After reviewing the list of available recommendations, you can click on the individual line items to take further action. For example, from the screenshot above, if you click on the line item to ‘Enable Network Security Groups on subnets’, you will be presented with all of the resources that apply to the recommendation, as shown in the following screenshot

Remeidating recomendations

From here, on the ‘Configure Missing Network Security Groups for subnets’ you can mark the subnet you need to remediate, which will present you  with the option to create a Network Security Group for that subnet.
(Please view the following article for best practices on Azure Network Security Groups: https://blogs.msdn.microsoft.com/igorpag/2016/05/14/azure-network-security-groups-nsg-best-practices-and-lessons-learned/)

Partner Solutions

Security Center is integrated tightly with third-party solutions from Azure partners. When it comes time to implement a solution to a Security Center recommendation, you often have several choices. You can implement one of the Microsoft solutions. Or, you can implement a partner solution.

For example, there is a recommendation for adding a Next Generation Firewall. Next generation firewall solutions extend network protections beyond Network Security Groups, which are built-in to Azure. At the time of this writing, there are three options for adding a Next Generation Firewall – adding a Barracuda Networks NextGen firewall, adding a Check Point vSEC firewall and adding a Fortinet VM Firewall. This is one example of a recommendation that can be remediated by partner solutions. Additional partner solutions are planned and will be integrated into Azure Security Center in the future.

Partner Solutions

Monitoring Partner Solutions

After you’ve implemented some partner solutions, Azure enables you to monitor those solutions. The Partner solutions tile on the Security Center blade lets you monitor the health status. The screen capture below shows the Security Center overview blade with the Partner solutions tile highlighted

Monitoring Partner Solutions

The Partner solutions tile displays the number of partner solutions and a status summary for those solutions. The status of a partner solution can be:

Protected (green). There is no health issue.
Unhealthy (red). There is a health issue that requires immediate attention.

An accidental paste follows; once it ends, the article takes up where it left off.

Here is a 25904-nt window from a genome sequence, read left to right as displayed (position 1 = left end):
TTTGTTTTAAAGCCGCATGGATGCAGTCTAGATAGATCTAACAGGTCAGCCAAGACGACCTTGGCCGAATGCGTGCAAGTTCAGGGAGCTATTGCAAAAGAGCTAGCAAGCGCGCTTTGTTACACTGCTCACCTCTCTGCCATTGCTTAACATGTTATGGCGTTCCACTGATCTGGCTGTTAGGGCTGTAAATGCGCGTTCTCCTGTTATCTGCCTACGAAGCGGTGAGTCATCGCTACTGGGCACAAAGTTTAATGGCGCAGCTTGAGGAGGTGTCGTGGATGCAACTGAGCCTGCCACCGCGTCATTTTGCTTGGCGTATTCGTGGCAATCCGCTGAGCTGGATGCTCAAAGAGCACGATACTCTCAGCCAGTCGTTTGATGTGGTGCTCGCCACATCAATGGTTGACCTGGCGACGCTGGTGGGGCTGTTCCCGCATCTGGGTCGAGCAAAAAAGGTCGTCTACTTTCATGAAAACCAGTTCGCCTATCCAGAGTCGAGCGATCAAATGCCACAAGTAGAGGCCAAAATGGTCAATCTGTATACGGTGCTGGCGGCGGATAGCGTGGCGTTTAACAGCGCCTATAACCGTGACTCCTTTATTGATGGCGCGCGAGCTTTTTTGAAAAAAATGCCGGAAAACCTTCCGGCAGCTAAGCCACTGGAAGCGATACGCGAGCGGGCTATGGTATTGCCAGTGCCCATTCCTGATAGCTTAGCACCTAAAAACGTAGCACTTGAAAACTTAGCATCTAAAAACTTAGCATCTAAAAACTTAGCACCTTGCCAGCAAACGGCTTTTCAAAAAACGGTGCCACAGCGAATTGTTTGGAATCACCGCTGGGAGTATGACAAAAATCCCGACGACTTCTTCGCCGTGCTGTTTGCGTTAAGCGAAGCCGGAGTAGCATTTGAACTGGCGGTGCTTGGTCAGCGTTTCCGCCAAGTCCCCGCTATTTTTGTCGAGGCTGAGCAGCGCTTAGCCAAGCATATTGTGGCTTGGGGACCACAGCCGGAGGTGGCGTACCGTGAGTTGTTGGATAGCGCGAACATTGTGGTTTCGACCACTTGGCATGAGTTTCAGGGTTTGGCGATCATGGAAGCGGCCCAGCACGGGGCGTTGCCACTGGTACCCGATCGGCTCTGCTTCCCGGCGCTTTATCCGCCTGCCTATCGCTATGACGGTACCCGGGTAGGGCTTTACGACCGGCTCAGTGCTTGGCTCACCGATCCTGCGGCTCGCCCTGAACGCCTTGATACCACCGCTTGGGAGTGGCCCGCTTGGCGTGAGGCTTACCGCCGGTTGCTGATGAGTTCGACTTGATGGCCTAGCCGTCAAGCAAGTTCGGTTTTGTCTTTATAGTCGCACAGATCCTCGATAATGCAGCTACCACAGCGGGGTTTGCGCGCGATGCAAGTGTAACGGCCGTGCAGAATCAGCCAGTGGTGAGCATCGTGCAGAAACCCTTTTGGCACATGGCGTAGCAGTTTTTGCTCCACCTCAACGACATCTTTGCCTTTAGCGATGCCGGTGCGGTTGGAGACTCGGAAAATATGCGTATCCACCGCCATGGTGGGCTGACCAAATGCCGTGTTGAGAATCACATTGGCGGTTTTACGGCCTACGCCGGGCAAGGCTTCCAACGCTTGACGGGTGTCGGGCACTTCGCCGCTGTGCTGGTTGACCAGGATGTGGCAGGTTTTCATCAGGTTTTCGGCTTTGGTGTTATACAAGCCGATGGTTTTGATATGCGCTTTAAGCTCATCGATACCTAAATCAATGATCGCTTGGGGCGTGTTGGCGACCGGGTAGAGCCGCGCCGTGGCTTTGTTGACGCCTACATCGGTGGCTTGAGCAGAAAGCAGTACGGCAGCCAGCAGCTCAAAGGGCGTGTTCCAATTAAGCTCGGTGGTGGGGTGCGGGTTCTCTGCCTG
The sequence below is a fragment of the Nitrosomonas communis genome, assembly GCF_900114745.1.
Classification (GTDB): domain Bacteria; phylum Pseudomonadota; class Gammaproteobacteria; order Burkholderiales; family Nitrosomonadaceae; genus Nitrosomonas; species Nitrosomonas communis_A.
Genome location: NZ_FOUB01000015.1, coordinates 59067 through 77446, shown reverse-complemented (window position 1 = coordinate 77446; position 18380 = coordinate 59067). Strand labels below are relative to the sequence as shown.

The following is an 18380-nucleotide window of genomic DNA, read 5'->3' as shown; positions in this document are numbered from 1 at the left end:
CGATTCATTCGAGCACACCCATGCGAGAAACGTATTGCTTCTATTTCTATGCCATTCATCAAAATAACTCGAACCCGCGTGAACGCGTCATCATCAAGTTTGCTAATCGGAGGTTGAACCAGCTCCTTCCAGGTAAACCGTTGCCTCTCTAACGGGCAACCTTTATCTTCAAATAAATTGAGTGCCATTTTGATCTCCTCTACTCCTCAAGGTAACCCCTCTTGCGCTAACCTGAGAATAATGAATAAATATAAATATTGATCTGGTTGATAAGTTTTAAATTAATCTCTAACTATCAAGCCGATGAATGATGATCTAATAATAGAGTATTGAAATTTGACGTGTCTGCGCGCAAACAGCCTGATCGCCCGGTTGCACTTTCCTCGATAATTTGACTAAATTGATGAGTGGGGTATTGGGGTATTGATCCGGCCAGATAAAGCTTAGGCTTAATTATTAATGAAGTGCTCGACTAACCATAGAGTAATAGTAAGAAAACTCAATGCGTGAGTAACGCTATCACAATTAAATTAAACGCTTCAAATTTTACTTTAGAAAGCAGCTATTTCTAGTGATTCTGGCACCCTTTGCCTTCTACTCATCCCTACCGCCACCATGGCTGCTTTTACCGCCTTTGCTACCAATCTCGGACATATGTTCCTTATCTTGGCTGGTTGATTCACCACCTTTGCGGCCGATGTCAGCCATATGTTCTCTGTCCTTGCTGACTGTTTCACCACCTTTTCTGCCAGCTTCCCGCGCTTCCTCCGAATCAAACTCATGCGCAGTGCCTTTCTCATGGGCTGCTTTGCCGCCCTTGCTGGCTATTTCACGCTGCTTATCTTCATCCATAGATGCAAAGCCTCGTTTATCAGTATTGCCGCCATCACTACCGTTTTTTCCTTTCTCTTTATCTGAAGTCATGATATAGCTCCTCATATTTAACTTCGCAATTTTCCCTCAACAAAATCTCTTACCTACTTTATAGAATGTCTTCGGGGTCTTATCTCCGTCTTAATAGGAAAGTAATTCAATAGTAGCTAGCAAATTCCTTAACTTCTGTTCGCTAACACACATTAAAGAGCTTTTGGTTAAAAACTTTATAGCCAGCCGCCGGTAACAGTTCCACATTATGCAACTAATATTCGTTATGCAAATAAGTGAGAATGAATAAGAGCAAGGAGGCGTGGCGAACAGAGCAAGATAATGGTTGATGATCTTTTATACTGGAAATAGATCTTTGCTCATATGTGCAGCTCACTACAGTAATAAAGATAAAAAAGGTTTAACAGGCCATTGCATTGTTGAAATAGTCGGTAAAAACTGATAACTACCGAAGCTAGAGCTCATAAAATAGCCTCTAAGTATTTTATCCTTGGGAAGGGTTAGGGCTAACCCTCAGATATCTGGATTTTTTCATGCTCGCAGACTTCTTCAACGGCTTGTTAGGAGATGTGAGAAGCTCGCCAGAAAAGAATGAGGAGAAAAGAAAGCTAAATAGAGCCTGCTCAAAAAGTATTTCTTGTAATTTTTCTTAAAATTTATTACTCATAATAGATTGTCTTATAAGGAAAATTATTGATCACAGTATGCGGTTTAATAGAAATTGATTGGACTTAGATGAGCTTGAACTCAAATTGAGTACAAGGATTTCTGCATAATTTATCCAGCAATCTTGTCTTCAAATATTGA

Stopped reporting (orange). The solution has stopped reporting its health.
Unknown protection status (orange). The health of the solution is unknown at this time due to a failed process of adding a new resource to the existing solution.
Not reported (grey). The solution has not reported anything yet, a solution’s status may be unreported if it has just been connected and is still deploying.

Monitor Solutions Health

To view the health of your partner solutions, select the Partner solutions tile. A blade opens displaying a list of your partner solutions connected to Security Center, as seen in the screen capture below:

Partner Solutions 2

From this screen, select a partner solution to display the status of the partner solution as well as the solution’s associated resources. You can click Solution console to open the partner management experience for this solution. Additionally, you can click on the Link app button to connect resources to this partner solution. For example, you could do basic management (add a new application to be protected by WAF) or access the partner management console for advanced configuration.

Further reading : https://docs.microsoft.com/en-us/azure/security-center/security-center-intro

Excel Web Access and OData Connections: Data Refresh

Have you ever tried to use a SharePoint list to populate a Power Pivot Graph in excel ; and then render the graph in SharePoint using Excel Web Apps? – Sounds pretty cool eh!?

Not Quite.

I created a SharePoint list, for e.g. Profit Loss , which details the a financial summary of a project, e.g.  (Profit is a calculated column)

ProfitLoss

Having created the list, I opened up Excel and created a OOData Data Feed connection (below) and generated a graph based on the data within the list.

OData

Graph below

ProfitLossChart

Seems relative.

However, if you make a change to the SharePoint list, the excel web access web part in SharePoint  does not dynamically update to show an updated chart to reflect the change made on the list.  You must manually open the excel sheet, refresh data connections and then save the excel sheet again to update the excel web access web part.

If you manually refresh the Excel web part by clicking Data, Refresh Selected DataConnection, the web part loads  the new updated data;

Screenshot below showing new data

newProfit

Screenshot below showing a manual refresh

ManualUpdate

Result after doing a Manual Refresh (notice the profit)

NewChart

If the entire page is refreshed, the webpart reverts back to the original, see image below.

Normal Chart

 

I noticed that if you have the excel sheet open in real time and make a change to the SharePoint list – the Excel will in fact update – but it does not save the sheet. (You can check the modified date on the library).